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Vatican defends Pope Francis against ‘blasphemous' coverup claims

Vatican defends Pope Francis against ‘blasphemous' coverup claims
Cardinal Theodore McCarrick waves to fellow bishops at the Cathedral of St. Matthew the Apostle in Washington in September 2015. (Jonathan Newton / Washington Post)

A top Vatican cardinal issued a scathing rebuke Sunday of the ambassador who accused Pope Francis of covering up the sexual misconduct of a prominent American cardinal, saying his claims were false, “blasphemous” and demanding that he repent.

Six weeks after Archbishop Carlo Maria Vigano threw the papacy into turmoil over his claims about ex-Cardinal Theodore McCarrick, the head of the Vatican's bishops office said there was no evidence in his files backing Vigano's claims that Francis annulled any sanctions against McCarrick.

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Cardinal Marc Ouellet's letter was issued Sunday, a day after Francis authorized a “thorough study” of all Vatican archives into how McCarrick rose through the ranks of the Catholic Church despite allegations he sexually preyed on seminarians and young priests.

The letter, addressed to Vigano but identified as an open letter to the faithful, marked an extraordinary and decisive end to the official Vatican silence about Vigano's claims. In it, Ouellet both defended the pope and criticized Vigano, asserting that the conservative cleric had used the scandal over sexual abuse in the U.S. to score ideological points with Francis' critics on the Catholic right.

Ouellet said a review of his files showed there were no documents about any sanctions imposed on McCarrick and that it was “false” to suggest Francis had annulled any such measures.

Ouellet did acknowledge that McCarrick had been “strongly exhorted” not to travel or appear in public, and to live a discreet life of prayer given rumors against him about his past behavior with young adult men.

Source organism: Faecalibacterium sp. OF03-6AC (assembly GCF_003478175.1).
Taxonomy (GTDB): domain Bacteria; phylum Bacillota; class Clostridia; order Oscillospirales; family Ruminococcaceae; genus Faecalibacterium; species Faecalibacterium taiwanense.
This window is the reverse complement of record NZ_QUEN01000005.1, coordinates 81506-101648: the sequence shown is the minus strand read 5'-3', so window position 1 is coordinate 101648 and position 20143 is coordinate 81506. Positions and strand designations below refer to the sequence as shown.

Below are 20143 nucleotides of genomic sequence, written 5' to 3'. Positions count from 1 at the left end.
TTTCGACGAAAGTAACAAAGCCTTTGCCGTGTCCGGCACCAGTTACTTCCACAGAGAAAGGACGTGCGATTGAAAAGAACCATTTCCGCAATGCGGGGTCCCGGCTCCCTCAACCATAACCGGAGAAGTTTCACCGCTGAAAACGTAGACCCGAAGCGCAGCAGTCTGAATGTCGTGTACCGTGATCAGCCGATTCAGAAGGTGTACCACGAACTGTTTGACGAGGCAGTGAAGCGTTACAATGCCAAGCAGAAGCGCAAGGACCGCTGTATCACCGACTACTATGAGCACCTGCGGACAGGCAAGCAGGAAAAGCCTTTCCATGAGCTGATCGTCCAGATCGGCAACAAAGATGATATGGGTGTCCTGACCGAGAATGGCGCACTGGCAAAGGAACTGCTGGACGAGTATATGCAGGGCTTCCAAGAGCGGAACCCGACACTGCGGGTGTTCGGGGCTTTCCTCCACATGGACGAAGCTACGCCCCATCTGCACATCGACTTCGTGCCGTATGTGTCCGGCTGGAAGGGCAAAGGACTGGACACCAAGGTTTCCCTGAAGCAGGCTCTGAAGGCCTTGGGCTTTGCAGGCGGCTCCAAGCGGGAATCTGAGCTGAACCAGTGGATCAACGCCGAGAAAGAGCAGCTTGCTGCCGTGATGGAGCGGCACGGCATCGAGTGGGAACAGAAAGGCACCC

The McCarrick scandal has thrown the U.S. and Vatican hierarchy into turmoil, given it was apparently an open secret in some U.S. church circles that he would invite seminarians to his New Jersey beach house and into his bed. Two men received settlements starting in 2005 from two New Jersey dioceses after they alleged McCarrick sexually molested or harassed them.

Pope Francis greets the faithful after a meeting with youths Saturday at the Vatican.
Pope Francis greets the faithful after a meeting with youths Saturday at the Vatican. (Gregorio Borgia / Associated Press)

The Vatican was informed starting in at least 2000 about the seminarian complaints.

Francis accepted McCarrick's resignation as a cardinal in July after a U.S. church investigation determined that an allegation that he groped a teenage altar boy in the 1970s was credible. Since then, another man has come forward saying McCarrick molested him when he was a young teen and other men have said they were harassed by McCarrick as adult seminarians and young priests.

Ouellet's letter marked the Vatican's first direct response to Vigano's 11-page denunciation Aug. 26 in which he accused two dozen Vatican and U.S. church officials of covering up for McCarrick, and demanded Francis resign for his role in the scandal.

In the document, Vigano claimed he told Francis during a June 23, 2013, meeting that Pope Benedict XVI had sanctioned McCarrick to a lifetime of penance and prayer for having “corrupted a generation of seminarians and priests.”

Vigano implied that Francis still rehabilitated McCarrick from the “canonical sanctions” and made him a trusted counselor.

Ouellet noted that the June 23 meeting occurred as Francis was meeting with all his ambassadors for the first time, and was gathering an “enormous quantity of verbal and written information” about the church around the world.

“I strongly doubt that McCarrick concerned him to the degree you'd like to think, given he was an 82-year-old emeritus archbishop who had been out of a job for seven years,” Ouellet wrote.

Ouellet said in all his meetings with Francis about bishop nominations, he never heard him refer once to McCarrick as a trusted counselor. He said he couldn't believe Vigano had arrived at such a “monstrous” and “blasphemous” conclusion given that Francis had nothing to do with McCarrick's career rise in the previous decades.

He said he understood that Vigano might be bitter at the way his own career ended and his disagreement with Francis' policies. But he wrote:

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“You cannot end your priestly life in an open and scandalous rebellion that inflicts a painful wound” on the church and divides its people. He urged Vigano: “Come out of your hiding place, repent for your revolt and return to better sentiments toward the Holy Father.”

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